The EPC Electronic Pressure Control Solenoid
Today’s electronic transmissions use a control module to control transmission line pressure, shift timing and quality. It receives inputs from sensors like the MAF or MAP, VSS, and ECT and then compares them to information stored in its memory. It then pulses this solenoid on and off to raise or lower line pressure according to demand.
The EPC controls a pressure regulating spool valve and spring that holds or releases fluid pressure, typically to the transmission's sump. It’s a variable force solenoid that changes at a rate of around 32 Hz (32 times per second). This gives the electronic solenoid more precise control than a conventional hydraulic pressure control system. The EPC system is more efficient and assists the engine to stay within its power band by changing system pressures.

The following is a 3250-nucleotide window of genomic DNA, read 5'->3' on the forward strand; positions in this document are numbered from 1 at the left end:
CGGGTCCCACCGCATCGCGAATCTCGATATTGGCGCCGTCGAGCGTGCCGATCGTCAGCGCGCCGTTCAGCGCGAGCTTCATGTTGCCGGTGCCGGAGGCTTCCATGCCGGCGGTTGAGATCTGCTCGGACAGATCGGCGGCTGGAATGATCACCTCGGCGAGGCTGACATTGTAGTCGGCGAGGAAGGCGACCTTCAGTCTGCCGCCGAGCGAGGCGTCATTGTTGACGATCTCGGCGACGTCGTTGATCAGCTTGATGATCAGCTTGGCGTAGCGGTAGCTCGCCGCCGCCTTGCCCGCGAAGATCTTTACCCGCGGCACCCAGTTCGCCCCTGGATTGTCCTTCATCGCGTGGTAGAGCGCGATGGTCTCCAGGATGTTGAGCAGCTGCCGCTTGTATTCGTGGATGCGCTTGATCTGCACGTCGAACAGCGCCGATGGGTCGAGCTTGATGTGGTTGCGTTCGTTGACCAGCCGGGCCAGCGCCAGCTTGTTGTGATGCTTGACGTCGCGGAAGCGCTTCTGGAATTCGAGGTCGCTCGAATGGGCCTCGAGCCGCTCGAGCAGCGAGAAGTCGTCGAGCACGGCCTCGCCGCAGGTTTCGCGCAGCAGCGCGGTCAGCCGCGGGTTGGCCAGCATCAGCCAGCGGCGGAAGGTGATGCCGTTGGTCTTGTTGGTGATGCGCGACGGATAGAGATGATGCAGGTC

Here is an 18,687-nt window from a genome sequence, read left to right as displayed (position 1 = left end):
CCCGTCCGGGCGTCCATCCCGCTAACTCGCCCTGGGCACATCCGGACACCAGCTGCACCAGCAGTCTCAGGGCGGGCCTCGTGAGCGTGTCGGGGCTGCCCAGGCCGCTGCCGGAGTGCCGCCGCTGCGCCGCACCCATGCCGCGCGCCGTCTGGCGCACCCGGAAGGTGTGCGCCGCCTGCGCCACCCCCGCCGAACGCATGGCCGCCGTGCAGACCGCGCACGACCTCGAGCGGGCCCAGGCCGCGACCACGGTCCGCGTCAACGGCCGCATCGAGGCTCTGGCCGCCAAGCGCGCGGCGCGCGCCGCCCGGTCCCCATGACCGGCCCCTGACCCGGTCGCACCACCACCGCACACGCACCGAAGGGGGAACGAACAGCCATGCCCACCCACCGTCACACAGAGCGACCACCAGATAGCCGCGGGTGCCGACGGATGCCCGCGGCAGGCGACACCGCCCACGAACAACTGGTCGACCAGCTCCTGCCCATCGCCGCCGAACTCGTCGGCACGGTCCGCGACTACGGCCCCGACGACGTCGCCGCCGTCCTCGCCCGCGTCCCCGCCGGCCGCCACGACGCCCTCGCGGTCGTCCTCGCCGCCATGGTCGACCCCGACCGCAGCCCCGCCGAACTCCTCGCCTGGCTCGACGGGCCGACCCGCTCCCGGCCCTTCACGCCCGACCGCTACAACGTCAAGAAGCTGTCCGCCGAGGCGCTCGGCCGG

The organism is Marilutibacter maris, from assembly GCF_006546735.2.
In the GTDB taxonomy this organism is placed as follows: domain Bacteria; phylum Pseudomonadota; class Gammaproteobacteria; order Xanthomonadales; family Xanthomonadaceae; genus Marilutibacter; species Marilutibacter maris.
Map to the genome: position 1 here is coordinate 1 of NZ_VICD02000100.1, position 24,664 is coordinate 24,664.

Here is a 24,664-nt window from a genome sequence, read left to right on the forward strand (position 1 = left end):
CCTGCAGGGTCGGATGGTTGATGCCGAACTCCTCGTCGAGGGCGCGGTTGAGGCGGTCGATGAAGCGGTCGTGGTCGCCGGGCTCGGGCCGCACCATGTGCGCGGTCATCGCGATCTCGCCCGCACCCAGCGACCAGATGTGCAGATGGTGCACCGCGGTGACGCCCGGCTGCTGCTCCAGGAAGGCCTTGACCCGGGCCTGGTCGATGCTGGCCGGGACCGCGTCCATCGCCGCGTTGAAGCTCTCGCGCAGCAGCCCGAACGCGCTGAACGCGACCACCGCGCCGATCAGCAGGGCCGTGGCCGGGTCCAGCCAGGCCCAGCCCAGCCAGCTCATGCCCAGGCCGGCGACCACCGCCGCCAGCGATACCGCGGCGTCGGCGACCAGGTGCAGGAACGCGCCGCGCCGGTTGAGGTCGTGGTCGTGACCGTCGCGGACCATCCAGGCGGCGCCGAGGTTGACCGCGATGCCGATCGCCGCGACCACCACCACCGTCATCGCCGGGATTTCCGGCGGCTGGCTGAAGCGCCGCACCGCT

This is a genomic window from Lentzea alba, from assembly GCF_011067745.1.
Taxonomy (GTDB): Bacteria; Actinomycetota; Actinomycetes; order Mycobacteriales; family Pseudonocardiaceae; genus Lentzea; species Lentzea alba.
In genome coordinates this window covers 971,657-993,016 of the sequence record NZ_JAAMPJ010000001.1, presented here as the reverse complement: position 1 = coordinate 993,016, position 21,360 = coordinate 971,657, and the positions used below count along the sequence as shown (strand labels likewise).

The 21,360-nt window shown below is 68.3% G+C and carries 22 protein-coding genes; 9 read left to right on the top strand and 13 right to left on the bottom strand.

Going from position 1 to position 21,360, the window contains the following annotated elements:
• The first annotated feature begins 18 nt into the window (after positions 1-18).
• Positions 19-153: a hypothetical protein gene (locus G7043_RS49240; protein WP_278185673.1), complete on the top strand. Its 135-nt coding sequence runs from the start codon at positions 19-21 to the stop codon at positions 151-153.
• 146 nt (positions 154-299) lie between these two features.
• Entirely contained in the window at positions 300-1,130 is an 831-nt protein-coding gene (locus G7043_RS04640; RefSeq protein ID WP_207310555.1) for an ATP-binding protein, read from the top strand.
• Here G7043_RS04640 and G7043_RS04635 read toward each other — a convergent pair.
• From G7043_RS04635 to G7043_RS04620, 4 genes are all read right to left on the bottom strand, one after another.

The system uses spring pressure to keep the valve closed providing maximum system pressure. As the module increases current to the solenoid's windings, the EPC plunger and spool valve are moved, opening the exhaust port and reducing line pressure.
On many of these systems high line pressure is the result of an unplugged or damaged circuit leading to the solenoid. This is because the control module pulses the solenoid longer with a high duty cycle to reduce line pressure (~70-80% on time) and shorter duty cycle to increase line pressure. The longer it's on the lower the pressure.
If the vehicle’s line pressure is above or below specifications, the EPC solenoid and its circuit can be tested and diagnosed with a scanner and an ohmmeter. Check with the vehicle manufacturer for the type of system used and any special testing procedures that must be performed. Always use a high impedance multimeter when testing sensitive computer circuits.